Recent review papers by Macia & Garcia (2017) and Lantz-Andersson et al. (2018) gives some indication of quite how many articles are out there about teachers using these sites. I’m doing work at the moment with Bernadette Mercieca and Paul Mercieca to conduct a wide, integrative review, that looks at the methodology of studies of teachers in SNSs.

Teachers in social network sites

The rationale for studying what teachers in social network sites are doing is compelling:

  • We know for sure that lots of teachers are using them
  • They are getting all kinds of benefits, such as social/emotional support, exchange of resources, a place to get new ideas, and even occasionally a place to have serious conversations reflecting on practice (Kelly & Antonio, 2016)
  • We want to know how to use social network sites better: How should they be used by individuals? How should policy around them be framed? How should they be a part of teacher education and school operations?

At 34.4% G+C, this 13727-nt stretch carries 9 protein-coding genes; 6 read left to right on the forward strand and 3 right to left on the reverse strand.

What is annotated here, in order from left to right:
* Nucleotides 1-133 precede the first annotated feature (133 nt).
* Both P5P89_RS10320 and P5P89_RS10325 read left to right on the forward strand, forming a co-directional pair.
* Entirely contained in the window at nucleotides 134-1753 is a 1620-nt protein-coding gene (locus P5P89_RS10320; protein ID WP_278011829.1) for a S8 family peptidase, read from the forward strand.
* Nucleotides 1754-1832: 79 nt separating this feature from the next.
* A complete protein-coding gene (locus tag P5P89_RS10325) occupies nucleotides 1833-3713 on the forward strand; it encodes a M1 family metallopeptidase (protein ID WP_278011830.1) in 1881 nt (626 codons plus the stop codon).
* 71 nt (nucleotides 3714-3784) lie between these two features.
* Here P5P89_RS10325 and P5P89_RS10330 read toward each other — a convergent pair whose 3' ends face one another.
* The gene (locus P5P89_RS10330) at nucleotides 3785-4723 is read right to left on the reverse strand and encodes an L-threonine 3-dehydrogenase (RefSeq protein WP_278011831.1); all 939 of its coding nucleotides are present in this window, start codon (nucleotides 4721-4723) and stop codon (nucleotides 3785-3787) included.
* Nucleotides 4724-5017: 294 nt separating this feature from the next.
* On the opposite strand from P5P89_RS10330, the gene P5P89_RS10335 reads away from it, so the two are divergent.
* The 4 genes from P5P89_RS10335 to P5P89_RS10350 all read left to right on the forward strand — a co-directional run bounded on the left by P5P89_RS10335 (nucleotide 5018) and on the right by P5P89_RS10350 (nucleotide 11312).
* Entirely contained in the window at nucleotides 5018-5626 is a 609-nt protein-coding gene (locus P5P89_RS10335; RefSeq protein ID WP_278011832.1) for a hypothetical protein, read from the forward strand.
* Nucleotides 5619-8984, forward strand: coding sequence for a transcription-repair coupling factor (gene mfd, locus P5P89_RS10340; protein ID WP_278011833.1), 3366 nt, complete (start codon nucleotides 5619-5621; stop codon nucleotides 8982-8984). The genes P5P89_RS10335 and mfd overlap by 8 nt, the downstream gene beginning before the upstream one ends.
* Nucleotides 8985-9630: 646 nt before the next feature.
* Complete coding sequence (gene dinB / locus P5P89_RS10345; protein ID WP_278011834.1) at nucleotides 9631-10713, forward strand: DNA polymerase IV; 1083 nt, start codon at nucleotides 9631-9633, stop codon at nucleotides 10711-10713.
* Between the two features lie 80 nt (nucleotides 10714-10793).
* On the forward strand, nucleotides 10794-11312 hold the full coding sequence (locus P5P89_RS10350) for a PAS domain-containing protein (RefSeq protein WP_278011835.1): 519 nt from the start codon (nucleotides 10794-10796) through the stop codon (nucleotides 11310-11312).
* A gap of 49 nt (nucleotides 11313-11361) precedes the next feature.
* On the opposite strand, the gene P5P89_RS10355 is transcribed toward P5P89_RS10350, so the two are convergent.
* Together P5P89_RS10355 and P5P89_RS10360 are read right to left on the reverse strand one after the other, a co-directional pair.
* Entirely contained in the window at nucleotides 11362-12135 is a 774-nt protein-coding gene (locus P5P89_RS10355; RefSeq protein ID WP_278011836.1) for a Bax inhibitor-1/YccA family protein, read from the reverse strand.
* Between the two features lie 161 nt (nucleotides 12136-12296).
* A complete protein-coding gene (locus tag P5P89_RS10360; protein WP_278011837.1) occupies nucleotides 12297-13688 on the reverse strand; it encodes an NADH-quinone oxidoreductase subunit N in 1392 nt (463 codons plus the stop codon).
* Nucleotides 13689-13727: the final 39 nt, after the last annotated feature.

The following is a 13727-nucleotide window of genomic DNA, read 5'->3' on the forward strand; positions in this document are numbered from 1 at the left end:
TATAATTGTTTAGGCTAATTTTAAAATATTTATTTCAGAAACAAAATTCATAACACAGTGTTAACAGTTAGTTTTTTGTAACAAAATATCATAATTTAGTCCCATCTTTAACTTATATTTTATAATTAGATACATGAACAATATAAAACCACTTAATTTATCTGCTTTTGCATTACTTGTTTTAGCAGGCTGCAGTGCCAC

These are all great questions, but I feel like there is a growing need for more maturity in the methodology of studies of teachers in social network sites. Consider the “classic case” of many studies (some of my own included!) of teachers in social network sites:

  1. A sample is being studied that is chosen for convenience: an existing group in a social network site, a cohort of preservice teachers, a group of teachers within a single school, etc.
  2. Often teachers from that sample will self-select to be a part of a study
  3. Traces from the social network site are typically analysed in some way (coding and counting, social network analysis)
  4. Often a survey is conducted (again, often self-selected from participants in the social network site) for self-reported data relating to use of the social network site

In case it isn’t obvious, this is not a great recipe for any kind of generalisability from results. The volume of studies that have been conducted could potentially have led to meta-analysis for some kind of convergent validity–except that often there isn’t enough information included in many studies to know such basic information as:

  • The size of a group (for groups are the unit of study)